Basic bank accounts failing poor

The basic financial needs of the poorest people are still not
being met despite the introduction of ‘no-frills’ bank
accounts five years ago, according to research out today.

The study, produced by the National Consumer Council (NCC), an
organisation representing consumers, and social and economic
research consultancy Polis finds that the poor continue to rely on
high-cost borrowing.

Almost six million basic bank accounts have been opened but
around half of people on low incomes still prefer to manage their
money in cash because the accounts don’t meet their

The research also finds that people with bank accounts are more
likely to lose control of their finances and to be in arrears with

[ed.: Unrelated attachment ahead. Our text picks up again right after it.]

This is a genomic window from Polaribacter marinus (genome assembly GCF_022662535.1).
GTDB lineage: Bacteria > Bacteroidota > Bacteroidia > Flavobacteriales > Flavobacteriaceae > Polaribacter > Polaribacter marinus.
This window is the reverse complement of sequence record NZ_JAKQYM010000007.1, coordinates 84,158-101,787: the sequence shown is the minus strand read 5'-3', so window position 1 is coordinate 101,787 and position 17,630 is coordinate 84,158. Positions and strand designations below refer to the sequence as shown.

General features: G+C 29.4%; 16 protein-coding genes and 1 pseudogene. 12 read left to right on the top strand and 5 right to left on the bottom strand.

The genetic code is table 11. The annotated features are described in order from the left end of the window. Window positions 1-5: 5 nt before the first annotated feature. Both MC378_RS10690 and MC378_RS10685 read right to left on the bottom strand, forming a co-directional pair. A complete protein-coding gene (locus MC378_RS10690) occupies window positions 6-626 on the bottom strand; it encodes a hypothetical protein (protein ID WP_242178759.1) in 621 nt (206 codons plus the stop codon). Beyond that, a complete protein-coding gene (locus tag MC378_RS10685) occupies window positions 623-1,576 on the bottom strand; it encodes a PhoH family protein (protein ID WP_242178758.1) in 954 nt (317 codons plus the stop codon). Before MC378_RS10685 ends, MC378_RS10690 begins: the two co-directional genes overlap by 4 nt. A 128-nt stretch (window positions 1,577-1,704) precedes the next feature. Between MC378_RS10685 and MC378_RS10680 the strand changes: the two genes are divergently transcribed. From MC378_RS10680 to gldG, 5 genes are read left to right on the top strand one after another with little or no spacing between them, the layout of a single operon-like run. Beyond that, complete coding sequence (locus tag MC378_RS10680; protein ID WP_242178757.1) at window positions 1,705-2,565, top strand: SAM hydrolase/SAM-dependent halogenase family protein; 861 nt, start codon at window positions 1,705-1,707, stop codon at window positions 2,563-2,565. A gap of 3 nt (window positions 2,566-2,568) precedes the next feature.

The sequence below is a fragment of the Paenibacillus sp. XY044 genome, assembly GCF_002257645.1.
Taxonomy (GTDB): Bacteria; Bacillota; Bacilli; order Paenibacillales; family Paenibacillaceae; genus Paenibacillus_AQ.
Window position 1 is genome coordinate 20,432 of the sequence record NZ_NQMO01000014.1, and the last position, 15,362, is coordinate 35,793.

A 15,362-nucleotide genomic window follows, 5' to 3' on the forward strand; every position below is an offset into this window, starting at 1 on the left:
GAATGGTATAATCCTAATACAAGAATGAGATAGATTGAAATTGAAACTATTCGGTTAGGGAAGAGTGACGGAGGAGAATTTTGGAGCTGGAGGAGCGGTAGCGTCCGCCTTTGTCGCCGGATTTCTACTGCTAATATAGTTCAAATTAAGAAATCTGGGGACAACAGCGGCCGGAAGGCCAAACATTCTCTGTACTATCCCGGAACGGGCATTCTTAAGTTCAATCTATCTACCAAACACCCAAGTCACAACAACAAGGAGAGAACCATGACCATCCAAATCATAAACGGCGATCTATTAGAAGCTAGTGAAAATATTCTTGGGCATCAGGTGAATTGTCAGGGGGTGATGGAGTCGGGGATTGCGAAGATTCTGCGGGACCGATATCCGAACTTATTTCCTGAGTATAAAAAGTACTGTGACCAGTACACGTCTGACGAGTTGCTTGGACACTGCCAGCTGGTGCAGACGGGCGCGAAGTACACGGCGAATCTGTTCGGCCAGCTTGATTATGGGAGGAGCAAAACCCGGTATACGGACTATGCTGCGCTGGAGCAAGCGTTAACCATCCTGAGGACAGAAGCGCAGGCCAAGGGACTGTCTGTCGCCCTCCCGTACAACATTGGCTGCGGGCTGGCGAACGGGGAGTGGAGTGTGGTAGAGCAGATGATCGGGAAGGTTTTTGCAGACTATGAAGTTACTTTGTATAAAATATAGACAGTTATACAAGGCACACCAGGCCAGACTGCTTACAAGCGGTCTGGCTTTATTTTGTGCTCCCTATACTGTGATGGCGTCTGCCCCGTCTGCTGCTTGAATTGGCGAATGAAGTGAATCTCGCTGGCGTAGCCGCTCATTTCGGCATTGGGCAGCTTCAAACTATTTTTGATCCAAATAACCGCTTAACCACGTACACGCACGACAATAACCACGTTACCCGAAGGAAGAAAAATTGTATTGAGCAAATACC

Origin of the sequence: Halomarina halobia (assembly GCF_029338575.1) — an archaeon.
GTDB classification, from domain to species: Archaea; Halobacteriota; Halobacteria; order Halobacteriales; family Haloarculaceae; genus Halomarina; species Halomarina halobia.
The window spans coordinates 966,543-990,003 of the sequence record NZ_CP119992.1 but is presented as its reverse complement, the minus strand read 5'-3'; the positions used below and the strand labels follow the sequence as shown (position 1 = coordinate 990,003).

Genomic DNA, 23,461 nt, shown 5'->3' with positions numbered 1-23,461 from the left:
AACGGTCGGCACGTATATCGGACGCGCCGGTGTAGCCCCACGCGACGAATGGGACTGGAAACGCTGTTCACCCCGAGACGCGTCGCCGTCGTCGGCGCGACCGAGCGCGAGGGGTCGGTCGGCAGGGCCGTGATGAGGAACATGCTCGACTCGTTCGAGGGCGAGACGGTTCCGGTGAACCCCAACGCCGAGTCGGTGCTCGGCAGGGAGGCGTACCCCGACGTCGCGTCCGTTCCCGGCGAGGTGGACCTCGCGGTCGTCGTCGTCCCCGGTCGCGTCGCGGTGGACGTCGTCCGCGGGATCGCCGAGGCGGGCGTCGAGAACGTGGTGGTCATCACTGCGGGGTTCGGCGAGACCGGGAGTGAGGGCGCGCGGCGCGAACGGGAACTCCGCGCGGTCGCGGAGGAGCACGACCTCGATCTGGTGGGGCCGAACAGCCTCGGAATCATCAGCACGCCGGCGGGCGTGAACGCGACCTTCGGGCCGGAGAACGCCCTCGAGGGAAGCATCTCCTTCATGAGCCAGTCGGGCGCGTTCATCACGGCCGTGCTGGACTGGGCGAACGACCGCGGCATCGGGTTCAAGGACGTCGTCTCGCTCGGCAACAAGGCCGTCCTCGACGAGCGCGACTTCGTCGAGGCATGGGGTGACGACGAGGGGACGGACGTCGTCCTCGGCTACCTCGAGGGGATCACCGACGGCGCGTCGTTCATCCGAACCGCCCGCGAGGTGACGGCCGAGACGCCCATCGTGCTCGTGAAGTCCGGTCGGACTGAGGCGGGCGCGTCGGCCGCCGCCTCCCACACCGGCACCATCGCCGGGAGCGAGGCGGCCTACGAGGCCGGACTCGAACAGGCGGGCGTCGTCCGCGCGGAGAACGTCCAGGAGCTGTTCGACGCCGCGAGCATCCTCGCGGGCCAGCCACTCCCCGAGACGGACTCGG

their household bills than those without them.

The NCC has called for basic bank accounts to be made more
flexible by offering services such as weekly direct debits, to fit
in with low-income budgeting cycles, and a small free

Claire Whyley, the NCC’s deputy head of policy, said.
“There is a mismatch between the needs of the poorest to keep
close track of their income and spending and to avoid debt, and
existing bank account design which doesn’t help them achieve

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